by Eric Newill, Orbmagazine National Editor
In an age of disposable fashion and revolving-door celebrity, the legendary world of Gloria Guinness may have slipped into obscurity. But to followers of international society, her allure remains as resonant as it was when she died in 1980. A woman of stunning beauty and razor-sharp instincts, Veracruz native Gloria Rubio Altorre worked her way up from toiling as a nightclub hostess to becoming the wife of some of the world’s wealthiest men, among them U.K. magnate, politician and banking heir Loel Guinness. Her incomparable chic cemented her key position as one of Truman Capote’s ineffable Swans.
Now, the estate Loel and Gloria Guinness shared in Manalapan, Florida (one of many they frequented throughout the globe), is on the market for “just under $200 million,” according to The Wall Street Journal. Gemini, an iconic property near Palm Beach, consists of two houses on a 16-acre piece of land stretching from the Atlantic Ocean to Lake Worth. Connecting the structures is a series of underground tunnels, one of which Gloria famously decked out as an air-conditioned, furnished “living room,” complete with skylights and artwork by a Frenchman who had caught her interest.
It is being offered through Christie’s International Real Estate by the Ziff publishing family, who purchased it in the 1980s. In addition to 1,200 feet of beachfront, the property features a miniature golf course with a decorative model train set, two practice putting greens, tennis and basketball courts, and a bespoke Orchid Alley, filled with hundreds of blossoms refreshed regularly.
And, of course, there’s the Guinness provenance. After first marrying and quickly divorcing a Dutch sugar-factory functionary, Gloria jumped up the social ladder by snagging German aristocrat Franz Egon Graf von Fürstenberg-Herdringen in 1935 (yes, of that family), and then, after their separation, Egyptian royal Prince Ahmad Fakhry Bey. The Guinness moniker came last, in 1951. In the States, she penned columns for Harper’s Bazaar, and became an inevitable presence on the International Best Dressed List, wearing creations designed for her by Balenciaga, Schiaparelli, Valentino, Halston and the like. (She attained Hall of Fame status in 1964, perhaps by first sporting Pucci’s capri pants.)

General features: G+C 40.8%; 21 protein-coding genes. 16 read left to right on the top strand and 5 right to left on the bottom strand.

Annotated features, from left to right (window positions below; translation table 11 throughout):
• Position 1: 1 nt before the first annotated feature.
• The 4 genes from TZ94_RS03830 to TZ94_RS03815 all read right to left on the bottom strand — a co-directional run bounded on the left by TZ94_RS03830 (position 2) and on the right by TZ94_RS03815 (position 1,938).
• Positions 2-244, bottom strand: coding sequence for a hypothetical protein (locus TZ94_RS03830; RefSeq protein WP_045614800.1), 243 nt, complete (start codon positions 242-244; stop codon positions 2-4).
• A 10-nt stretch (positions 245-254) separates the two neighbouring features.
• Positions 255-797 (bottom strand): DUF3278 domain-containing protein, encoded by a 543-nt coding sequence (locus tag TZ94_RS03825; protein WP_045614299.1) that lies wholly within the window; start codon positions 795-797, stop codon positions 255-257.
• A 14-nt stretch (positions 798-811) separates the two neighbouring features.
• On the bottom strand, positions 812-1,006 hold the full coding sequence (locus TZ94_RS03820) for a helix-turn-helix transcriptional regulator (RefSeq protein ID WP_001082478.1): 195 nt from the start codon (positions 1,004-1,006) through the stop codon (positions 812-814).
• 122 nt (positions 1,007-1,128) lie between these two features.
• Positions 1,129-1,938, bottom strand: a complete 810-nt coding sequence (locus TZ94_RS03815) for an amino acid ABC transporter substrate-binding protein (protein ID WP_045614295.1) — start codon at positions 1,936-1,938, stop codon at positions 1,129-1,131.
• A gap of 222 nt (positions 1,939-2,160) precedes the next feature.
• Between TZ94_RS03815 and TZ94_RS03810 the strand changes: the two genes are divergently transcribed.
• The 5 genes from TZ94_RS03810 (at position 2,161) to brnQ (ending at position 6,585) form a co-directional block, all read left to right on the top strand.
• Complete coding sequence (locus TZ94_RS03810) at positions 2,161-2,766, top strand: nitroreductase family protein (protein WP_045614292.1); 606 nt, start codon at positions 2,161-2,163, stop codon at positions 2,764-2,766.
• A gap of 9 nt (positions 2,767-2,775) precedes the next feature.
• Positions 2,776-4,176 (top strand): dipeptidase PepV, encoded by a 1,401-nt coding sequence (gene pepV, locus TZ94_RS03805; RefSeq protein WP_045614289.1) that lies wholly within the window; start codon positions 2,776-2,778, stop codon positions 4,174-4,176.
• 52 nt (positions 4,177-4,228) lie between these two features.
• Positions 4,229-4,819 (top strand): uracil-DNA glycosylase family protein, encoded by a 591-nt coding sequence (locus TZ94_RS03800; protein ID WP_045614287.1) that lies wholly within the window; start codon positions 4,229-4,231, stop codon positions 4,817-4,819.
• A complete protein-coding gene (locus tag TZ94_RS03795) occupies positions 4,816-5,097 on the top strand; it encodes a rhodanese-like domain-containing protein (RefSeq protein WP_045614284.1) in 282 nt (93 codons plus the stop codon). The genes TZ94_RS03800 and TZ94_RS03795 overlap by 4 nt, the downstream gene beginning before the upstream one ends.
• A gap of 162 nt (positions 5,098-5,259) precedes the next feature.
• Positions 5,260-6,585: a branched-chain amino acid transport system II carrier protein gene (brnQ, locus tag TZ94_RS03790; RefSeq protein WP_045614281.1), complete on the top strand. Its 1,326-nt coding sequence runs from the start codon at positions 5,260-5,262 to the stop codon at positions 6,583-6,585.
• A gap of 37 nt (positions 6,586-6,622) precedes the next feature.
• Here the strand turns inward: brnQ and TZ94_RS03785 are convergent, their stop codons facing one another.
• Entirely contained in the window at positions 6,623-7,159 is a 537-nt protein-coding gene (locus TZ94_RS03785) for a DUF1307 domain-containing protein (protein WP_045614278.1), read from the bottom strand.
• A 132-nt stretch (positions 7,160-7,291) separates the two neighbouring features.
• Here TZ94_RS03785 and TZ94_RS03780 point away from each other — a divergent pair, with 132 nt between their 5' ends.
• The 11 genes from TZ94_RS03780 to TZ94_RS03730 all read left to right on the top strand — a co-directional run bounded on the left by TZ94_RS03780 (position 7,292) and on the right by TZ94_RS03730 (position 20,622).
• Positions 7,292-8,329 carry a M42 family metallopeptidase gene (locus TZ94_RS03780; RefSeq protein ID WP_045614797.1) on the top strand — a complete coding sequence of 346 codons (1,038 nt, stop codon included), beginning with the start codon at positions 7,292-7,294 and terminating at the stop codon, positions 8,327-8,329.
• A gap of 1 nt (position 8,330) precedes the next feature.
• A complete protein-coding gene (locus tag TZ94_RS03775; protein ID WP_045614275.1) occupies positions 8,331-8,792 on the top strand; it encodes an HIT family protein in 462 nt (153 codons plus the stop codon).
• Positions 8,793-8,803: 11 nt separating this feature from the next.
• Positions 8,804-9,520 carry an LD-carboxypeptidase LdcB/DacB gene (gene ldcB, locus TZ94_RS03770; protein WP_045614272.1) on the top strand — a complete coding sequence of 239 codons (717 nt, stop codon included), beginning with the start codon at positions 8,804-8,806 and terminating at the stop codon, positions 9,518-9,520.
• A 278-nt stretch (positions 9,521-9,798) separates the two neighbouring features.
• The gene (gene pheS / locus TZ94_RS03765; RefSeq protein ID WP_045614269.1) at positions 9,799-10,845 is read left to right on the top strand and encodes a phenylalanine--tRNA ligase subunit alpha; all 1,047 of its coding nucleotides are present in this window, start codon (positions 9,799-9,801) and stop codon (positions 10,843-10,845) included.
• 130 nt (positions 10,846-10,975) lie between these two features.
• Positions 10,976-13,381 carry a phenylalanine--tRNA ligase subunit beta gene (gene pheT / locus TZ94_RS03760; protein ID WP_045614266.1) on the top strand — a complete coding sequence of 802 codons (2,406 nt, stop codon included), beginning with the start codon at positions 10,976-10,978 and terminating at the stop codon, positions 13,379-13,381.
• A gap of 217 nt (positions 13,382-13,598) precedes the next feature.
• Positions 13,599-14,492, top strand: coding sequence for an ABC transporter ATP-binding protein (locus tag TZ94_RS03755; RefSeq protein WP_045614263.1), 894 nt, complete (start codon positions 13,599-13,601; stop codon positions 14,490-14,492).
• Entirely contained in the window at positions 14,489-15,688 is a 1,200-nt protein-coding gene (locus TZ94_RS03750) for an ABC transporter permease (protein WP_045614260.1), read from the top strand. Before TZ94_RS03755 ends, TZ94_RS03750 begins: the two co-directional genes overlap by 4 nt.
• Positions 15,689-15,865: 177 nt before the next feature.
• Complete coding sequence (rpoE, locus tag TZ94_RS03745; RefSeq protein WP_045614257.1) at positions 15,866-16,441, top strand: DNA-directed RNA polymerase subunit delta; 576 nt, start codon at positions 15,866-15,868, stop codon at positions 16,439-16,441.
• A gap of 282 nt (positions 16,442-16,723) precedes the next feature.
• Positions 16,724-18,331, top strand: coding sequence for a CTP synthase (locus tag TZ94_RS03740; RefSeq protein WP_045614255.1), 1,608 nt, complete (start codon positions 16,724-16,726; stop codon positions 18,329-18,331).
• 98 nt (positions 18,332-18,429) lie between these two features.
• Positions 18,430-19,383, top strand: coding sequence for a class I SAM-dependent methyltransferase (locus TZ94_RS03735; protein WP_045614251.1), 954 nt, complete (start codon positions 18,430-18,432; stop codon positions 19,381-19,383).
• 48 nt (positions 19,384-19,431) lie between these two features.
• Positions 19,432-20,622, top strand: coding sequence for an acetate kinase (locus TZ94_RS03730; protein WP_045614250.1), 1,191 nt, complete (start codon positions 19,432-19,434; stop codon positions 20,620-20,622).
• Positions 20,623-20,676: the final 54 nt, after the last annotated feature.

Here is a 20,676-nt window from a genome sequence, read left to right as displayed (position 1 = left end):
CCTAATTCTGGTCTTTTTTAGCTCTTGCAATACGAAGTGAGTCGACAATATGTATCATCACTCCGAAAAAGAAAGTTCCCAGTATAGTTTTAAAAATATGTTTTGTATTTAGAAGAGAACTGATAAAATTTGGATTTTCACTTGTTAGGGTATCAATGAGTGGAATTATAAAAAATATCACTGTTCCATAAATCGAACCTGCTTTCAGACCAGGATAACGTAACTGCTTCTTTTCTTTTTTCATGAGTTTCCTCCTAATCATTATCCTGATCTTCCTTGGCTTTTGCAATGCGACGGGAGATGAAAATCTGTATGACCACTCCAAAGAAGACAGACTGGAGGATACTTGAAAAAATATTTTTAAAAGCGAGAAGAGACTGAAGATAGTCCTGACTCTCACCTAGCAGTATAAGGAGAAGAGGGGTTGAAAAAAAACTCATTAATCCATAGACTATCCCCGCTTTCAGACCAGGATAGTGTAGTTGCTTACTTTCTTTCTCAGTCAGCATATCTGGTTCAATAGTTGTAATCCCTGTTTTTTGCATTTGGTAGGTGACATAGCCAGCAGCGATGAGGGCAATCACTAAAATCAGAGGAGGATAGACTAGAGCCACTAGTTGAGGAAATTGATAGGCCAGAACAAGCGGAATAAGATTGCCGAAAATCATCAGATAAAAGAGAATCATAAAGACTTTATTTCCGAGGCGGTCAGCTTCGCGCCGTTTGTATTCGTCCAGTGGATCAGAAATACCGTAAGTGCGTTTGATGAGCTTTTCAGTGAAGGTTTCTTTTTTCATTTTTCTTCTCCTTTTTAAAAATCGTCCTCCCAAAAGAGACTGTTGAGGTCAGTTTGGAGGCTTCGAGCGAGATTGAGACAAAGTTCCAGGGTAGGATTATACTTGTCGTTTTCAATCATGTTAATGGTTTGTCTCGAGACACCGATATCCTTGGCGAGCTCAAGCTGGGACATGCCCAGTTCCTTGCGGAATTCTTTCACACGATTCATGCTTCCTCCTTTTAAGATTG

“She had great style, and was very diminutive,” remembers Guinness’ longtime friend Kenneth Jay Lane, whose jewelry creations she often wore. “One could recognize her from a sketch, and for a small woman it’s not easy to achieve that kind of elegance. She had a particularly unique way with scarves, and when she wore my stuff, instead of choosing just one piece, she put them all together.”
Gloria’s “acerbic wit” was another of her social hallmarks, says Lane, who spent a weekend at Gemini in the late 1950s. He recounts another evening, this one a dinner en plein air in the South of France, hosted by the Guinnesses and the Agnellis: “It was about 30 people at a very long table, and the husbands were talking about going fishing the next day. Gloria held up her wrist, adorned with exquisite pearls, and announced, ‘I’ve already caught my fish.’ ”
During the ’60s, intrigue reared its head with rampant gossip about Gloria being a go-between for the Axis when she was the Countess von Fürstenberg during WWII. Though no actual facts have surfaced, the beau monde couldn’t get enough of the topic, and the mystery is part of her lore to this day.
In addition to Capote and Lane, the Duke and Duchess of Windsor, Cecil Beaton and other members of the glitterati were frequent guests of the Guinnesses in Florida. Beaton was amused by the rampant self-indulgence of the place, and waspishly referred to Palm Beach as “a world apart, a hangover from when privilege was everything.”
That privilege may still be everything, but even so, the $200 million asking price may be optimistic. According to Bloomberg News, although prices for luxury residences are reaching record heights, the most paid for a home has been $147 million, which hedge funder Barry Rosenstein shelled out last year for an East Hampton address, followed by $146 million for a Cap Ferrat villa.